Who’s the real free trader around here?

From America: A Prisoner of Our ‘Allies’. Hits the nail right on the head over tariffs, and much else beside.

The political class is screaming bloody murder over Trump’s performance at the G-7 meeting in Canada, where he reportedly spent most of the time detailing how much the US was paying for the defense of our vaunted “allies,” not to mention the high tariffs imposed on American goods. He then proposed a “free trade zone” in which member countries would drop all tariffs, subsidies, and other barriers to trade: the “allies” didn’t like that much, either. Nor did the alleged advocates of free trade here in the US give him any credit for ostensibly coming around to their point of view. Which reminds me of something Murray Rothbard said about this issue: “If authentic free trade ever looms on the policy horizon, there’ll be one sure way to tell. The government/media/big-business complex will oppose it tooth and nail.”

PDT is a specialist in uncovering hypocrisy and there’s plenty of it around.

[My thanks to Max for posting this in the comments.]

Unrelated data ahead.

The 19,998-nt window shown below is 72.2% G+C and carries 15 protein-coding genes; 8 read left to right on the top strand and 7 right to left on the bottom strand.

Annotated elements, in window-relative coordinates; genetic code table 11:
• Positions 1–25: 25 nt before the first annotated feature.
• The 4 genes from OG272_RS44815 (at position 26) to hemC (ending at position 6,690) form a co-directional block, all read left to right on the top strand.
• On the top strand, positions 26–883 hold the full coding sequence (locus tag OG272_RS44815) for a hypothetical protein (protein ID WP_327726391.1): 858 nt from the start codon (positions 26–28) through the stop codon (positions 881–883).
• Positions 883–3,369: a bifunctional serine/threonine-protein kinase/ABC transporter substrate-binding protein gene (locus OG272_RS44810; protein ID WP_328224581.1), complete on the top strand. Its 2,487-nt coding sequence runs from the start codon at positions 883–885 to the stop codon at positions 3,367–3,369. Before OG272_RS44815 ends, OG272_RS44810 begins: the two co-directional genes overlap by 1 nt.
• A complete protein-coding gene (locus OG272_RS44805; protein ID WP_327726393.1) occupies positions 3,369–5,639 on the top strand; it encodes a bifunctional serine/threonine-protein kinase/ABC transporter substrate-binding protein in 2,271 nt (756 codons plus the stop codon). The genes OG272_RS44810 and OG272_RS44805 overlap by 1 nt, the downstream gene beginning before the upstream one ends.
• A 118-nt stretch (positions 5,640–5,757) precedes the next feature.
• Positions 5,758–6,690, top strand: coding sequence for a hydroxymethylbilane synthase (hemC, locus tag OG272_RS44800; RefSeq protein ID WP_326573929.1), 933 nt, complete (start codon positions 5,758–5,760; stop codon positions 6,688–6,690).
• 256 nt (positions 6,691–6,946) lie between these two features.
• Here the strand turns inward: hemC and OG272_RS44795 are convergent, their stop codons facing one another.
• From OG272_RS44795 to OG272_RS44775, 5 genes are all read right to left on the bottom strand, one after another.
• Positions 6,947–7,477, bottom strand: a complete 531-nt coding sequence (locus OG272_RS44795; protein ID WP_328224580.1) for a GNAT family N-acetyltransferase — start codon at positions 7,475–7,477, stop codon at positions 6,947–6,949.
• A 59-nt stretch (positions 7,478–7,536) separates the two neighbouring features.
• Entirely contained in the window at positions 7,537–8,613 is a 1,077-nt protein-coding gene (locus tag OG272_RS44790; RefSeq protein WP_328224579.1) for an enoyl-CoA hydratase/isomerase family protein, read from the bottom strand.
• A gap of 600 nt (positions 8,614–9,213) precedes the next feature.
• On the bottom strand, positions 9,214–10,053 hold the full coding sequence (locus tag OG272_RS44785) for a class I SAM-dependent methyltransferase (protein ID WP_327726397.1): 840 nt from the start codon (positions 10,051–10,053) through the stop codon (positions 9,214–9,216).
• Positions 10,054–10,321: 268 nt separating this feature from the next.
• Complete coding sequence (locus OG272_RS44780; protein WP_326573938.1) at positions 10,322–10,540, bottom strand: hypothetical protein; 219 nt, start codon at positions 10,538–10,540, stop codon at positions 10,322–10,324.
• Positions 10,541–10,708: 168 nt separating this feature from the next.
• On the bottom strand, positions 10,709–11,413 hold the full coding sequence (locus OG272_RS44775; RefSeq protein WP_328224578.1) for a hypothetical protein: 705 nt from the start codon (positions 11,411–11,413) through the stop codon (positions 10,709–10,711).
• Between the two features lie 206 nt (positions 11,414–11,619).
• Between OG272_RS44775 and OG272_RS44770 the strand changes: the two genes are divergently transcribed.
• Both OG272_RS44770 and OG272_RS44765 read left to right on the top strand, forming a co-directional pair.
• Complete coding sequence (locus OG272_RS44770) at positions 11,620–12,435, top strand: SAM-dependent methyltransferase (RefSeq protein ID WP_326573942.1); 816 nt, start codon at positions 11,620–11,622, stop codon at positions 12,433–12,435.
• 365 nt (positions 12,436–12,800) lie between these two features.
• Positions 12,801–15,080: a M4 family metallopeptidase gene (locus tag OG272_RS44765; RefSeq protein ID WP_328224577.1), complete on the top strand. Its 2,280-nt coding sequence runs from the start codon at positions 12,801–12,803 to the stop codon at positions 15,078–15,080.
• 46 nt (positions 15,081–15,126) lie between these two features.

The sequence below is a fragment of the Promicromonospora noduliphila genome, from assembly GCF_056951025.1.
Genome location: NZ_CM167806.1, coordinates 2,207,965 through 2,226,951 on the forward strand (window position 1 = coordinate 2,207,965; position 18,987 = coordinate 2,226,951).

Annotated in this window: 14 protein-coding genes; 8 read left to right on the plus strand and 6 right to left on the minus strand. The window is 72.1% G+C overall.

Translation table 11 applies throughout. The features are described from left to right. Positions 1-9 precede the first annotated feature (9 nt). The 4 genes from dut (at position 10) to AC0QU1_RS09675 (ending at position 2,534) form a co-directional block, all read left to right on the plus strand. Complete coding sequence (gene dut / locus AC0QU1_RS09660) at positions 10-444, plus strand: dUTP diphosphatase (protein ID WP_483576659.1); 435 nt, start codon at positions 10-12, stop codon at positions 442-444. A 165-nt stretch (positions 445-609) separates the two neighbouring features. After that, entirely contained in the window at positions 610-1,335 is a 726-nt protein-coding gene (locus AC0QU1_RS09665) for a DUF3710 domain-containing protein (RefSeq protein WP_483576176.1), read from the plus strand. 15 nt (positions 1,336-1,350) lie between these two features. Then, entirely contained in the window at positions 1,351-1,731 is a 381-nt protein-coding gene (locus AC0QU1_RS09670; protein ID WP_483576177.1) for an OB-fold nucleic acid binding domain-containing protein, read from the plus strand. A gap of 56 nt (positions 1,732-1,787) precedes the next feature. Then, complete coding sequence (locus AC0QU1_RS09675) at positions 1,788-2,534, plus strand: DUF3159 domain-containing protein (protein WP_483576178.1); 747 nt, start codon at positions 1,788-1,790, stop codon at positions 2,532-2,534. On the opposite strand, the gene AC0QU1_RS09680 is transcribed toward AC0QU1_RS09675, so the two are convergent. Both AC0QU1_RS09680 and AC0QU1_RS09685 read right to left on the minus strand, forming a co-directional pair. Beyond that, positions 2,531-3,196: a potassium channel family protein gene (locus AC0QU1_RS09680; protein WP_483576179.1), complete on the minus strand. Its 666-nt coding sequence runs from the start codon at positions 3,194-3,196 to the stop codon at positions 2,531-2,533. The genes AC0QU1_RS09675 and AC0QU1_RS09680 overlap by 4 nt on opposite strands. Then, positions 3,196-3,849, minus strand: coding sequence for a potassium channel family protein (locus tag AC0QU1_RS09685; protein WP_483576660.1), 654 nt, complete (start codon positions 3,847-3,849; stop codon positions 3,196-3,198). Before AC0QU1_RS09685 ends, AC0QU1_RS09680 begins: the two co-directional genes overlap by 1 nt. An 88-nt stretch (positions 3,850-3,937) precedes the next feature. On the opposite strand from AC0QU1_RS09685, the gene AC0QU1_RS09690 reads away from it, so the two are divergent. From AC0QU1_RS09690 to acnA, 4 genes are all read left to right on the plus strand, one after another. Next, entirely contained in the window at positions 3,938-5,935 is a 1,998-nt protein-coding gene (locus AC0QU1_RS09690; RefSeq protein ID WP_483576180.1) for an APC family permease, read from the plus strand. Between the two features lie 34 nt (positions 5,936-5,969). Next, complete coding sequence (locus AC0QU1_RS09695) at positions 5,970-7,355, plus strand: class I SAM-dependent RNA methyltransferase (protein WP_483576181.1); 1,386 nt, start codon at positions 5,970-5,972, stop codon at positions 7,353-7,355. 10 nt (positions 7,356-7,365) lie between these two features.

Amadeus discussed at Ace of Spades

Probably my favourite movie of all time. This is a complete steal of TheJamesMadison’s discussion of Amadeus at Ace of Spades. If you don’t know the movie, it’s time you did yourself a favour. Reading what Madison wrote will not spoil a second of the actual film.
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Amadeus

65. Amadeus 01.jpgI’ve revisited the first six films in my personal Top Ten of all time chronologically from The Passion of Joan of Arc to Apocalypse Now, so now we get to the 80s, the single most represented decade in my list. And the first movie in that decade is Milos Forman’s Amadeus.

Re-Introductions and Introductions

When I first discovered Amadeus, I loved it, and I showed it to my father. We watched it together (one very nice thing about him was that he’s willing to watch almost whatever I try to put in front of him), and his reaction was much more tempered than mine. He said, “You’ll like it less as you get older.” Not that he didn’t like the film, but he just didn’t love it like I did.